Parks are more than simple decoration as they provide activities, recreation and a chance to connect. They keep wildlife in the area and become places where people socialize. Birds and squirrels become actors on our real life television that plays a metaphorical movie from each park bench. At its very root parks remind us of where we came and our backgrounds. We feel comfortable there because nature is where we came from.

 The Priceless Benefits of Parks

Parks are refuges of nature's wild,
Places where the constructed meet the unconstructed,
What costs money today was once born in the wild,
A capsule of time long past.

The birds and squirrels don't seem to care,
Their lives are consumed by chasing nuts and berries,
They can spend a lifetime in the same preserve,
No worries but that which is in front of them.

Man is a different creature entirely,
A park is simply a place to sit,
Somewhere to gain  perspective,
A large decoration on a map.

The value is not in the bushes and trees,
It is a little more than the perfectly groomed lawn,
It is a real life movie to watch on the canvass of a blue sky,
A projector into their past.

We are not much different than the birds and squirrels,
Most of us chase our nuts and berries within a few short miles,
We sit in the parks to remind us of our past, of where we came,
A small reminder of our place in it all. 

Sunday, November 30, 2014

Why We Should Support Small Business Saturday



Small Business Saturday came and went just after the Black Friday Holiday shopping spree. Small business Saturday is that one day where shoppers come out in droves to support their local businesses. For good reason small business is seen as the backbone of the American economy with higher growth rates and potential than many large corporations offer. 

According to the Small Business Administration small business has contributed to 64% of new jobs and 44% of private payrolls. Small business is a significant contributor to the American economy and supporting small business has a long lasting impact on the overall economy. Small Business Saturday is designed to remind us of that importance and support small business through our purchases.

America itself was started and developed from family owned small businesses. It is this entrepreneurial spirit that has helped a great many native and immigrant Americans moving up the social ladder. Even in today’s world small business still stands as a primary pathway for people to move from poverty to wealth. 

If you have ever ran a small business you will soon understand how difficult it can be run one. There are mountains of things to learn, lots of regulations, and a lot of difficulties on the way. The far majority, go out of business, eight out of ten, within the first year. Enthusiasm resigns itself to the cold hard reality of life. 

Supporting small business is about supporting the entrepreneurial spirit within the country. These small business owners may have families, be running part of the year in the red, and have lots of stress. Having one day out of the year to support their efforts is not a bad idea. These businesses can be a strong support for the economy and our neighborhoods.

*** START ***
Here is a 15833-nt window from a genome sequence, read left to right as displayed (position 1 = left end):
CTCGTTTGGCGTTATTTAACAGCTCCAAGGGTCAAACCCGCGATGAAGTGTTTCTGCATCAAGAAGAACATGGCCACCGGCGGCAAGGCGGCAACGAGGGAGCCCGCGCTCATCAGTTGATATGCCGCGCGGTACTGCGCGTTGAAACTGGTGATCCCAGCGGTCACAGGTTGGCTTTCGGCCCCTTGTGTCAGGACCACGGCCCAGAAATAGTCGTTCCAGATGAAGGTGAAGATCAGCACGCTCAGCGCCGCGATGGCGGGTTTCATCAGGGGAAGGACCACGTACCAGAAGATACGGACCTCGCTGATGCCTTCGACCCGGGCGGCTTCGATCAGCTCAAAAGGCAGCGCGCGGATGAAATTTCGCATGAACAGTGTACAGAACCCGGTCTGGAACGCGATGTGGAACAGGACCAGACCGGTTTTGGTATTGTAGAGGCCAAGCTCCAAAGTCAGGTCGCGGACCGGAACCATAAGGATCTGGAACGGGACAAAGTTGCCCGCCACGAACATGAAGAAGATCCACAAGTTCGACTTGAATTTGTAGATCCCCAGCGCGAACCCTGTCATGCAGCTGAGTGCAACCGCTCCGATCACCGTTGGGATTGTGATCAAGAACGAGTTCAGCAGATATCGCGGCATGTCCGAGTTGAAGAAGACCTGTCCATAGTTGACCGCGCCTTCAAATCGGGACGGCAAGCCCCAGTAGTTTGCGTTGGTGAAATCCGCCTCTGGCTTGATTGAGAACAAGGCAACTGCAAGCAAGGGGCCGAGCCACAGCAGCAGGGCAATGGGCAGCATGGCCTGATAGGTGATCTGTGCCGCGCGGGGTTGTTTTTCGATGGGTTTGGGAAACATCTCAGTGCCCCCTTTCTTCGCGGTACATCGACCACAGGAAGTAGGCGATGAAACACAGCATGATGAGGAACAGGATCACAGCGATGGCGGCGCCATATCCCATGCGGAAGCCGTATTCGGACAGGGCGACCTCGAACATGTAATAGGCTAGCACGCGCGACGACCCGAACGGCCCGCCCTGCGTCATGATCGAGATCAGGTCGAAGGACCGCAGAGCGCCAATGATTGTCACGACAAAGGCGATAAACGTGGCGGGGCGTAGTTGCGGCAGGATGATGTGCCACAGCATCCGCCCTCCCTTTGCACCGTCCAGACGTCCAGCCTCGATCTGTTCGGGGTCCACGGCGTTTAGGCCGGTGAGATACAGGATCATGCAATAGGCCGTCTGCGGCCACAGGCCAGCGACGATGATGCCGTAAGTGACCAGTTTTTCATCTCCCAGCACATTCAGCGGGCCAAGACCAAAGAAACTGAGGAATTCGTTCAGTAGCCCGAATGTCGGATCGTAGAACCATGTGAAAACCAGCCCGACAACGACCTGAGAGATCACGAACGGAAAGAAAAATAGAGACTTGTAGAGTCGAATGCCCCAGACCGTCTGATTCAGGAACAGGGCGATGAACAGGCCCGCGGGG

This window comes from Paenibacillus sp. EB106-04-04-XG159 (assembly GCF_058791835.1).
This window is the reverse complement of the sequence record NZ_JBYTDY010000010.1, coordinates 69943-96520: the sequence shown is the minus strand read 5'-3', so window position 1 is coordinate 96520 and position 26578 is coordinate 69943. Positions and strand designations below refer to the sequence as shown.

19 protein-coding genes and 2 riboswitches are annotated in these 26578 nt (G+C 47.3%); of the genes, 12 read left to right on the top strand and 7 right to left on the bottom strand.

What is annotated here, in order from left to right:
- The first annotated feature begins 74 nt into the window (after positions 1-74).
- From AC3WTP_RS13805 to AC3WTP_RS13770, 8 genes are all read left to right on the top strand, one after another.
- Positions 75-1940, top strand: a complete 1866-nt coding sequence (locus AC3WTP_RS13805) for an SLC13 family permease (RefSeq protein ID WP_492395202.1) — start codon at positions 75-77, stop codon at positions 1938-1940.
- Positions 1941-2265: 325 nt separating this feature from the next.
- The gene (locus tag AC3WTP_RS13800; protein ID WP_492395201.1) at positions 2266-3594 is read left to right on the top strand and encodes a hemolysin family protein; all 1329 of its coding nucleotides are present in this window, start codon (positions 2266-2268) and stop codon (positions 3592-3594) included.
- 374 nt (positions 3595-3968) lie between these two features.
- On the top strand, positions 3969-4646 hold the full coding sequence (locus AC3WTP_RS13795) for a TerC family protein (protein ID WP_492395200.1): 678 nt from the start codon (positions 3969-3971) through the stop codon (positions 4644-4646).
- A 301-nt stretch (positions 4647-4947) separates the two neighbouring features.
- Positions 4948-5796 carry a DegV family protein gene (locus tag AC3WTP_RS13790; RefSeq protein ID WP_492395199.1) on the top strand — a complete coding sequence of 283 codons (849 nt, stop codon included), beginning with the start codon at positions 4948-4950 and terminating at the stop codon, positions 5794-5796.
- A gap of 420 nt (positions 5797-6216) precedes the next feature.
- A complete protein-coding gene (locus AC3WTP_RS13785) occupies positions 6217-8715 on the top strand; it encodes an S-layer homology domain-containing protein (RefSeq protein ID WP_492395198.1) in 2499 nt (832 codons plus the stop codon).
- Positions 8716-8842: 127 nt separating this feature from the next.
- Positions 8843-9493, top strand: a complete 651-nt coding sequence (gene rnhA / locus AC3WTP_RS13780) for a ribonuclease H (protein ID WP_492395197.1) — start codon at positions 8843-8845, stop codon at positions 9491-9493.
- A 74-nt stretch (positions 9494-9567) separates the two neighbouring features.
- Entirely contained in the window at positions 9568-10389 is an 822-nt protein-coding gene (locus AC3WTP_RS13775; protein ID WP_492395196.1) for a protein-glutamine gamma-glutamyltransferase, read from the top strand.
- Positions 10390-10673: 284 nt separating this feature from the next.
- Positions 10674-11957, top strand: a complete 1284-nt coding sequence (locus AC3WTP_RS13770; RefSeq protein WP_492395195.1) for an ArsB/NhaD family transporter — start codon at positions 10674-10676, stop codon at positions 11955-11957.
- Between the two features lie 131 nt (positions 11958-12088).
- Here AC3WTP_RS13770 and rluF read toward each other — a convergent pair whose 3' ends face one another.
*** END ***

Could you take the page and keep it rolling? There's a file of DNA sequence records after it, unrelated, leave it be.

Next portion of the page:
Friday, November 28, 2014

Black Friday and the Holiday Shopping Season-The Philosopher and the Capitalist

Black Friday is the day that a mass of Christmas shoppers line the store fronts in search of hard fought treasures. This year Black Friday is being stretched from Thursday evening till the end of business on Saturday. Crowds are not so heavy, consumers not so excited, and sales over the entire season will be a better determinant of retail success. Whether you are standing in line or buying over the net consider what Black Friday means to you.

Changes in days are not the only differences you will notice this year. The crowds are a little thinner and there have been a few more protests over excessive consumerism. People simply are not buying everything they can this year and are instead focusing on those big ticket items that save them money; assuming that buying these items are necessary. Many others are skipping the crazy shopping madness and instead searching for their products online.

The problem with Black Friday is not the deals or even the interest. The problem lies in how people rely on buying as many products as possible to show their interest in others. Lots of products and expensive gifts are not the only activity on the menu. Consider the time you spend with others and the memories. Instead of crashing through the door maybe you should take your family out, get lunch, and go shopping together.

The anti-consumer culture crowd came out this year to teach us the value of Thanksgiving. I applaud them for their efforts and the philosopher in me thinks in many ways they are right. I refused to stand in line or worry about whether or not I get a specific expensive item on my "Santa List". Instead, I decided to make shopping this year stretched out over a few months.

Black Friday does act as a marker for holiday season sales. The theory is that if Black Friday goes well then the rest of the year will also go well. Throughout much of the year retailers don't make much money and most of their income is allocated to paying bills and overhead. Black Friday and the holiday season is a time when many turn their red line into a black line for the year.